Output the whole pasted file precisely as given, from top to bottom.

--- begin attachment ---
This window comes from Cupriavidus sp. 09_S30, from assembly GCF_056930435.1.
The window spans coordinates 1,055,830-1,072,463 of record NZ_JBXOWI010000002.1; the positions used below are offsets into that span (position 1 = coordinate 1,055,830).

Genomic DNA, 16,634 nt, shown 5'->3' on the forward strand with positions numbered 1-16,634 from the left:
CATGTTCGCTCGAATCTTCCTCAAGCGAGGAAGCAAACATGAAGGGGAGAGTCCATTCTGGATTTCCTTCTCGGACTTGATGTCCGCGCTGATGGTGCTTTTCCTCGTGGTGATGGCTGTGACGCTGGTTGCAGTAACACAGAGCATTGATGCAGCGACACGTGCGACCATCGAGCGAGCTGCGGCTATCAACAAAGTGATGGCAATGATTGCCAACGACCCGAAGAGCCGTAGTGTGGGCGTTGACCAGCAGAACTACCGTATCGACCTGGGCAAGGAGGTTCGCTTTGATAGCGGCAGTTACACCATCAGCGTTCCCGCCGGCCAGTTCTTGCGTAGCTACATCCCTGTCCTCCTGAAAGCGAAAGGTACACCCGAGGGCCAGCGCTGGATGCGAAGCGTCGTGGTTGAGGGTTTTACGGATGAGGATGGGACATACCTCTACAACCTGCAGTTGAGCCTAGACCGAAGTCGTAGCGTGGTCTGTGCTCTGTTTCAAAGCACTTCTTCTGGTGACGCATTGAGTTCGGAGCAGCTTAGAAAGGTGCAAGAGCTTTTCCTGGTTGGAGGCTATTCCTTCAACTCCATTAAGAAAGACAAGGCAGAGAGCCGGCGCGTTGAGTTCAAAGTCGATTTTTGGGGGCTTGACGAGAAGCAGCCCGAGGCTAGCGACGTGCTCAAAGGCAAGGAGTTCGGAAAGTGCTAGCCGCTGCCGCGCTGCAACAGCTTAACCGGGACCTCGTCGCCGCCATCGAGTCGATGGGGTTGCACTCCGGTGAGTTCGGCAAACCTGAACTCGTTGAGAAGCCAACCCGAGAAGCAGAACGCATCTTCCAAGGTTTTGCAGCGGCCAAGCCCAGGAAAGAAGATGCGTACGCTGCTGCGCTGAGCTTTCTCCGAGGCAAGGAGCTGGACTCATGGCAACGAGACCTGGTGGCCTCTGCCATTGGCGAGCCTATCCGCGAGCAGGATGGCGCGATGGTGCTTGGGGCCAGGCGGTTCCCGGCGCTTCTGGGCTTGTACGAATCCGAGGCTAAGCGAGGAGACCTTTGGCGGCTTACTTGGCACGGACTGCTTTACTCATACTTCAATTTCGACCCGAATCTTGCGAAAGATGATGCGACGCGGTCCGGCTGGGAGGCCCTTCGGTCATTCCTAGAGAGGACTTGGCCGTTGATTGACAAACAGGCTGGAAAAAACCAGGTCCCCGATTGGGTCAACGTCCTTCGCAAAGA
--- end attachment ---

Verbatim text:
This window comes from Cupriavidus sp. 09_S30, from assembly GCF_056930435.1.
The window spans coordinates 1,055,830-1,072,463 of record NZ_JBXOWI010000002.1; the positions used below are offsets into that span (position 1 = coordinate 1,055,830).

Genomic DNA, 16,634 nt, shown 5'->3' on the forward strand with positions numbered 1-16,634 from the left:
CATGTTCGCTCGAATCTTCCTCAAGCGAGGAAGCAAACATGAAGGGGAGAGTCCATTCTGGATTTCCTTCTCGGACTTGATGTCCGCGCTGATGGTGCTTTTCCTCGTGGTGATGGCTGTGACGCTGGTTGCAGTAACACAGAGCATTGATGCAGCGACACGTGCGACCATCGAGCGAGCTGCGGCTATCAACAAAGTGATGGCAATGATTGCCAACGACCCGAAGAGCCGTAGTGTGGGCGTTGACCAGCAGAACTACCGTATCGACCTGGGCAAGGAGGTTCGCTTTGATAGCGGCAGTTACACCATCAGCGTTCCCGCCGGCCAGTTCTTGCGTAGCTACATCCCTGTCCTCCTGAAAGCGAAAGGTACACCCGAGGGCCAGCGCTGGATGCGAAGCGTCGTGGTTGAGGGTTTTACGGATGAGGATGGGACATACCTCTACAACCTGCAGTTGAGCCTAGACCGAAGTCGTAGCGTGGTCTGTGCTCTGTTTCAAAGCACTTCTTCTGGTGACGCATTGAGTTCGGAGCAGCTTAGAAAGGTGCAAGAGCTTTTCCTGGTTGGAGGCTATTCCTTCAACTCCATTAAGAAAGACAAGGCAGAGAGCCGGCGCGTTGAGTTCAAAGTCGATTTTTGGGGGCTTGACGAGAAGCAGCCCGAGGCTAGCGACGTGCTCAAAGGCAAGGAGTTCGGAAAGTGCTAGCCGCTGCCGCGCTGCAACAGCTTAACCGGGACCTCGTCGCCGCCATCGAGTCGATGGGGTTGCACTCCGGTGAGTTCGGCAAACCTGAACTCGTTGAGAAGCCAACCCGAGAAGCAGAACGCATCTTCCAAGGTTTTGCAGCGGCCAAGCCCAGGAAAGAAGATGCGTACGCTGCTGCGCTGAGCTTTCTCCGAGGCAAGGAGCTGGACTCATGGCAACGAGACCTGGTGGCCTCTGCCATTGGCGAGCCTATCCGCGAGCAGGATGGCGCGATGGTGCTTGGGGCCAGGCGGTTCCCGGCGCTTCTGGGCTTGTACGAATCCGAGGCTAAGCGAGGAGACCTTTGGCGGCTTACTTGGCACGGACTGCTTTACTCATACTTCAATTTCGACCCGAATCTTGCGAAAGATGATGCGACGCGGTCCGGCTGGGAGGCCCTTCGGTCATTCCTAGAGAGGACTTGGCCGTTGATTGACAAACAGGCTGGAAAAAACCAGGTCCCCGATTGGGTCAACGTCCTTCGCAAAGA